JAPANESE CONGLOMERATE Sony is facing accusations of breaching the US Computer Fraud and Abuse Act for removing the OtherOS feature from Playstation 3s it had sold that saw Linux able to run on the console.
The Japanese technology and media giant has been fighting a class action lawsuit filed by 20 plaintiffs while simultaneously going after alleged PS3 hackers. While Sony has so far succeeded in getting a judge to accept that it can sue one George Holz for computer fraud and abuse, because he allegedly distributed advice on how to hack the PS3, the Japanese mega-corporation itself has been unsuccessful in getting all of the plaintiffs' allegations against it dismissed in the same jurisdiction.
It now faces one allegation of breaking the US Computer Fraud and Abuse Act because of its removal of the OtherOS capability in the PS3. It also faces a likely refiling of several other allegations by the plaintiffs.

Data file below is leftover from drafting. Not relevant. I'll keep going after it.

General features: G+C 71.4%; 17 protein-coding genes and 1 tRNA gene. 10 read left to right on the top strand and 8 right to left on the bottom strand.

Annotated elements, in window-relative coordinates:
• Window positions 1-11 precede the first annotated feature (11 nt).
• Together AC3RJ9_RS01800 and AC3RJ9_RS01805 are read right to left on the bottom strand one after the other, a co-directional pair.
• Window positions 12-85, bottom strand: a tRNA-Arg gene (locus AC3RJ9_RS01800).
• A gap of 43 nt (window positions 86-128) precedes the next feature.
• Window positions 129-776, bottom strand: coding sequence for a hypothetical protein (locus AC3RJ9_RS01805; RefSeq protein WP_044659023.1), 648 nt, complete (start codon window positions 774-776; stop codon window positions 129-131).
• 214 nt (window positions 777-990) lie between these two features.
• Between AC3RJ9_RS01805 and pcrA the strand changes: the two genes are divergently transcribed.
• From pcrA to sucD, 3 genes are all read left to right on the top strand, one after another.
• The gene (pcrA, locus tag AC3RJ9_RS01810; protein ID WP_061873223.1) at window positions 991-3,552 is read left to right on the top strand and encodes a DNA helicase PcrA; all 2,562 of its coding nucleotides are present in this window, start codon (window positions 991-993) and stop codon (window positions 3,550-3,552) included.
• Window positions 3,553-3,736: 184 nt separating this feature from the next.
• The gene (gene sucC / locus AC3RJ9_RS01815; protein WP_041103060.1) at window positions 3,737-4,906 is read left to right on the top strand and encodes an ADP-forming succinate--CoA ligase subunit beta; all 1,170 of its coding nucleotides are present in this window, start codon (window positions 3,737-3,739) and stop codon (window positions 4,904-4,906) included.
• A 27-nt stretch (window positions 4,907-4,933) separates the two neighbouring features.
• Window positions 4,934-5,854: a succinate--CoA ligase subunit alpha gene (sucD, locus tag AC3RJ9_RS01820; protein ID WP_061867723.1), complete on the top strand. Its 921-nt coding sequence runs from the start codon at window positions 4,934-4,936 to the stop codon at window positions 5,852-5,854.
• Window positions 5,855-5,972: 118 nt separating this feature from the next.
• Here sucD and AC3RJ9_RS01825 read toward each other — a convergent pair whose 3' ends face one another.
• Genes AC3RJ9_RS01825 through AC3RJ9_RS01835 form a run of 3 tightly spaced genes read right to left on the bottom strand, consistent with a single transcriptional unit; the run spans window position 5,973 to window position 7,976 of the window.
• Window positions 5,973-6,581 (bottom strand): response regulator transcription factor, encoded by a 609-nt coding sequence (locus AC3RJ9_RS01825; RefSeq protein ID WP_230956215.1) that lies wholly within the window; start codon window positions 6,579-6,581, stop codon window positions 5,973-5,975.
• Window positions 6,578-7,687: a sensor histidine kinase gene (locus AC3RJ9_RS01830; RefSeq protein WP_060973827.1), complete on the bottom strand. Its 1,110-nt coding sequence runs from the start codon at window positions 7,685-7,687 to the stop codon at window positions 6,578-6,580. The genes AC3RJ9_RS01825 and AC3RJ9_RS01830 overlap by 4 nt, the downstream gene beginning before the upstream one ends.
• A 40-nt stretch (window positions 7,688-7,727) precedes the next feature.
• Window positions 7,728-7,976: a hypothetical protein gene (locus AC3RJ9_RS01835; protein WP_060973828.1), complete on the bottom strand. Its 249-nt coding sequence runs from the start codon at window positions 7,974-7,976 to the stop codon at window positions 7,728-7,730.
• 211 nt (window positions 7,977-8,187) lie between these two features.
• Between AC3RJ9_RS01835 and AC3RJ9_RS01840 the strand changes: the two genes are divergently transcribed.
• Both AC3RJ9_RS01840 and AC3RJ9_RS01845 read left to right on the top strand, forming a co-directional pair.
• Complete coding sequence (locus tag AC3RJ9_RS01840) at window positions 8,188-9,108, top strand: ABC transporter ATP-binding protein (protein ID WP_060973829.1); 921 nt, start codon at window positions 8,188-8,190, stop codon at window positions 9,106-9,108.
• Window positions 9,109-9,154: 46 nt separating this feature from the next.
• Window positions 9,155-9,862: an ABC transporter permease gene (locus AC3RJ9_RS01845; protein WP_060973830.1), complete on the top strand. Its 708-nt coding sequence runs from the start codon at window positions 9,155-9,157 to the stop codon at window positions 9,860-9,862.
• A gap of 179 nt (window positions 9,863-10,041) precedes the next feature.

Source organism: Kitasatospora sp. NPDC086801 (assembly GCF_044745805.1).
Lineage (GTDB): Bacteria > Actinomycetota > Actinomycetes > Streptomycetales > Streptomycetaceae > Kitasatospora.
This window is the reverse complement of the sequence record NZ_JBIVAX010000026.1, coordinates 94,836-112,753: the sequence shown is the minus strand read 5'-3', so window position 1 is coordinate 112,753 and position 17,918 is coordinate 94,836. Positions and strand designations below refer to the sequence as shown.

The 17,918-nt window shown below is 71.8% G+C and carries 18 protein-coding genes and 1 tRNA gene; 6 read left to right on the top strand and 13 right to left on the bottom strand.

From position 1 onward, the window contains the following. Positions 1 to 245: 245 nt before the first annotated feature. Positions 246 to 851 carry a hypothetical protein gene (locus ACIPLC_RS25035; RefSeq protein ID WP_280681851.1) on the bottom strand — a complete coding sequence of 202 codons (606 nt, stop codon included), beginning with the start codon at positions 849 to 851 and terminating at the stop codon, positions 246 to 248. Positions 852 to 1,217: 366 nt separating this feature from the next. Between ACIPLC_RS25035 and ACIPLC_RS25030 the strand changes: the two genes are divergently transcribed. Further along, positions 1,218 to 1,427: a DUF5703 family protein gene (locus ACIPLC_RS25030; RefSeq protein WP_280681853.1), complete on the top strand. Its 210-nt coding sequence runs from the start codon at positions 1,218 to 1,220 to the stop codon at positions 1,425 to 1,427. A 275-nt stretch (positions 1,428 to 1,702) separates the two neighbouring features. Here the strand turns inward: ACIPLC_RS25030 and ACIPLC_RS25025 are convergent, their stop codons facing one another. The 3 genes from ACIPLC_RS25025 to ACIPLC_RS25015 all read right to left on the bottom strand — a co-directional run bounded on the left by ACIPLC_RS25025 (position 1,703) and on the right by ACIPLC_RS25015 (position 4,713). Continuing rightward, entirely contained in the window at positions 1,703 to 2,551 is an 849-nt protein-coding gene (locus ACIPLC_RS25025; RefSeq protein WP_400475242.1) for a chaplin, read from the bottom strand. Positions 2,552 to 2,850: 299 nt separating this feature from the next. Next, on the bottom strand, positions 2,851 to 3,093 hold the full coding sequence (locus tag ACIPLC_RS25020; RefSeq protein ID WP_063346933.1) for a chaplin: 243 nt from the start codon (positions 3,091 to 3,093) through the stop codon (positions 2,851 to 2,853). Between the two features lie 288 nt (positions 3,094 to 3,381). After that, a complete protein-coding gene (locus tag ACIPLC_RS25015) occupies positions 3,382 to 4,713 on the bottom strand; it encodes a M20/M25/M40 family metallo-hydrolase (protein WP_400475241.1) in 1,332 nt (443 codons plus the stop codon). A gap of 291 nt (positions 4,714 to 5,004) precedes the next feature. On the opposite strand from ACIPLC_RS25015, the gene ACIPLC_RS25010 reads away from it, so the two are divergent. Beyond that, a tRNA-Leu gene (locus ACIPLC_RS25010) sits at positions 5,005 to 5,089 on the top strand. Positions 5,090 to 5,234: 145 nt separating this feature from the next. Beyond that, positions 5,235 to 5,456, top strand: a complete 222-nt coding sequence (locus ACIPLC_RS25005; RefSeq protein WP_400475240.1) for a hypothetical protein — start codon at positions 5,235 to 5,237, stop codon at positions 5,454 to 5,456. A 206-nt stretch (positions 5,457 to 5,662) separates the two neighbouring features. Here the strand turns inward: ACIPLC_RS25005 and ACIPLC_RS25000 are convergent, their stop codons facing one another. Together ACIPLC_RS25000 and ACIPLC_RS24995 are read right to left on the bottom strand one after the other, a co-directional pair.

Set out in detail at the blog Groklaw, a posting states that Sony managed to have allegations dismissed that it is in "breach of express warranty, breach of implied warranties of merchantability and fitness for a particular purpose, a California Consumer Legal Remedies Act claim, a Magnuson-Moss Warranty Act claim, and claims alleging conversion, unfair competition, and unjust enrichment."
Both cases are going to be heard in the US District Court for the Northern District of California in San Francisco, however the two lawsuits will be presided over by different judges. µ
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